I'm Young & Pregnant, But I'm Certainly Not Stupid
By toradora on April 05, 2012
Featured Member Post
In my community this is one of the most heavily loaded words in the collective vocabulary -- especially at my age. Anytime I announce the fact or I feel sets of eyes on my (rather obvious) belly, I brace myself for the reaction. And to be honest, most of the time it's not even to my face. I don't have a problem with the belly touching or the unwanted advice. Instead for me it's the rumors and discrimination -- or even the attempted forced inclusion.
I had my first daughter at 19. She was not a mistake, an accident or "unplanned." (I'm not trying to have a dig at others here so I apologize for any offense in advance.) I was happily engaged and while we weren't expecting to fall pregnant so soon, we were very excited.
We were allowed to be excited for all of five minutes. As soon as we started to let people know the wonderful news, we caught the backlash. "But you're so young," "You don't know what a mistake your making," and my personal favorite, "Are you sure its yours?"
Suddenly my age was all people saw. Even though many people had never met me before, they decided to judge me this way. People treated me like I was stupid and ignorant.
And then the rumors started. People would wait until I was absent to have a talk to my fiance (now husband). "You know the baby's not yours, right?" "She's just trying to trap you. Everyone knows she's a gold digger." "She just wants your car." "She's cheating on you." One person even had the nerve to inform my (now)husband that I was not pregnant and in fact could not have children (apparently both the urine test and the blood test that he was present for were faked).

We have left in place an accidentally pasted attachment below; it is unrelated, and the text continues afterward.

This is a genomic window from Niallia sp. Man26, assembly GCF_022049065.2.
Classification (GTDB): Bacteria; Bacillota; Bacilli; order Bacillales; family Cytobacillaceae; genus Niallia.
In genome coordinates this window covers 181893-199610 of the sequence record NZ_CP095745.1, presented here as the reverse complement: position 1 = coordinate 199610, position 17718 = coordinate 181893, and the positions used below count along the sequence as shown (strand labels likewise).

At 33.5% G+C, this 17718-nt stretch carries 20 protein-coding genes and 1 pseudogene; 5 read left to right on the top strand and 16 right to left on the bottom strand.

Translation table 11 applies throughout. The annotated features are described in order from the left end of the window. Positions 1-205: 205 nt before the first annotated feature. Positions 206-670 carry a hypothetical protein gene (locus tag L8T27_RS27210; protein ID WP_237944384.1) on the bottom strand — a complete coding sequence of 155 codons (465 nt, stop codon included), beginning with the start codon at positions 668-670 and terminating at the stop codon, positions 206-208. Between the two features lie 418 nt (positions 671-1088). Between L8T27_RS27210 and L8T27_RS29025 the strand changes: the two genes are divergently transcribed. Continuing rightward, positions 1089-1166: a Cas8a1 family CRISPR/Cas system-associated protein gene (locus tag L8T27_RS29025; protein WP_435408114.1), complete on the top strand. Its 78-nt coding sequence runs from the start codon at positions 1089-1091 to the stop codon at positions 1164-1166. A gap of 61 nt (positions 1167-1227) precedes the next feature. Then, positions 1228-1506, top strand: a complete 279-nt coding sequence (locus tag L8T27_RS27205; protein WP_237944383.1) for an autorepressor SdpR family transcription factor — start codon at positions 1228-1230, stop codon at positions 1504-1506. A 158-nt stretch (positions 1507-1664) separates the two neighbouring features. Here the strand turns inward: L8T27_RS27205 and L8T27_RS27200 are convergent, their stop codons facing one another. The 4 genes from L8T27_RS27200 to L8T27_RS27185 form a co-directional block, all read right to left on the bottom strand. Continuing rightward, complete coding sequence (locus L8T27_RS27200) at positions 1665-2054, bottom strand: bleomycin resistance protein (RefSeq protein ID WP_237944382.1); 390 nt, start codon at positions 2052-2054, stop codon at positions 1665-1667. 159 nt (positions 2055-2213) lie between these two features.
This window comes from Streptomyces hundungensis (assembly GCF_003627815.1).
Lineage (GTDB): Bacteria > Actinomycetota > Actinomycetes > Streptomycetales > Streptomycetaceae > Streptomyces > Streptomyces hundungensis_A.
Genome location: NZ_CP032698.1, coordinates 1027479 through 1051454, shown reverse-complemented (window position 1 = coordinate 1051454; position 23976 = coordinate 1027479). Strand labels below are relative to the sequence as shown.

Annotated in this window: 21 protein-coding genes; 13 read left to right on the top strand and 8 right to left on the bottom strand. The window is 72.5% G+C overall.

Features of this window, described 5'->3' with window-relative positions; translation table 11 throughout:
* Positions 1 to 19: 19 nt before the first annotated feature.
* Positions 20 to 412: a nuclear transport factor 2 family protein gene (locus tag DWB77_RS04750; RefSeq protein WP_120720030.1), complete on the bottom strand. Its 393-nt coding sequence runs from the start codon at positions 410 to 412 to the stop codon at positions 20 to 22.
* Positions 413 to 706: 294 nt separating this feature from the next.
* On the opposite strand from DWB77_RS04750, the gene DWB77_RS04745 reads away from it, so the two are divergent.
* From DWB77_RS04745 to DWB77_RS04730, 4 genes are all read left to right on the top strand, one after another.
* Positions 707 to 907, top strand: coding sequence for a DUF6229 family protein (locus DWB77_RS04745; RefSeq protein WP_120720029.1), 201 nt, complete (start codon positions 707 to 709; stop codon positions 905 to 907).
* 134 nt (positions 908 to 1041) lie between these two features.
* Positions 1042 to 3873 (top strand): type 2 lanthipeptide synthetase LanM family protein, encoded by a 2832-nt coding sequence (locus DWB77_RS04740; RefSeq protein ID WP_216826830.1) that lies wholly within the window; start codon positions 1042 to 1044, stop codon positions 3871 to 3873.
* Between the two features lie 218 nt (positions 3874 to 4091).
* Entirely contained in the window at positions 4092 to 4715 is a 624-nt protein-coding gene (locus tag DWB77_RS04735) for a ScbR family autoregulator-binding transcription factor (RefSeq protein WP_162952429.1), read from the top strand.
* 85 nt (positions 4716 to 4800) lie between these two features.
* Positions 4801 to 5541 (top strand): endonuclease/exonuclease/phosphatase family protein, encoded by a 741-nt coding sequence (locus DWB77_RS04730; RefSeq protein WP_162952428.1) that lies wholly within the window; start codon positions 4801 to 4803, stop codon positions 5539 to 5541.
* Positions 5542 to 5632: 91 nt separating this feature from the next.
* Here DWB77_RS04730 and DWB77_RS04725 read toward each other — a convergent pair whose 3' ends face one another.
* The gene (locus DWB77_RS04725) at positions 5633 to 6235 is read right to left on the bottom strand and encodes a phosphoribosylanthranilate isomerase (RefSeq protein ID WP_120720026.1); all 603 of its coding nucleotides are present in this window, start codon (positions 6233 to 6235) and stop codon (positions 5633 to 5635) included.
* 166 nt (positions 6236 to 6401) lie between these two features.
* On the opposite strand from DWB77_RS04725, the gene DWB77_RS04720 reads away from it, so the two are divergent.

The irony in these statements was that we were both recluses and rarely left the house. And at that stage, I was the one with the money. Many of these people I didn't even know.
And then there were the professionals. So many times I had to fight to not be signed up for "young mother" programs instead of the mainstream programs. I don't have anything against these programs for what they are, but they were lacking in information, restricted, heavy on counseling and basic life skills, like hygiene classes. They were classes for the many young mothers in my community that simply "don't know."
For instance the young mothers birthing classes went for two one-hour sessions and only covered a third of the topics that the mainstream ones did (which went for six two-hour sessions) -- and no, you could not take both. Because I refused the dumbed down class, I was refused all classes.
Now halfway through my second pregnancy, no one cares that I am married, financially stable or that I have raised my one-year-old thus far without any incidents and only one cold. They have never seen us at home, or caring for our child. Most of them don't even meet my husband whom I share care with. It seems the simple fact that they know how to draw my blood means they can basically tell me what an idiot I am.
My grandmother was 19 when she was engaged, 20 at marriage and 21 when she had her first child. My mother was similar, as were most of my aunts and uncles and other extended family. When did it stop being acceptable for a woman to have children before a career if she wanted to? Or before 25 years old? When did it become unusual to marry young? I have qualifications. Several in fact. I'm married. I did all the things that should have made it "acceptable" for me to have a child. But people still see my age.
For Heaven's sake, how does being 20 make me stupid? How does it make it OK for everybody to talk about me and say whatever they want to me?
Oh right, because I'm pregnant.
Photo Credit: helga.
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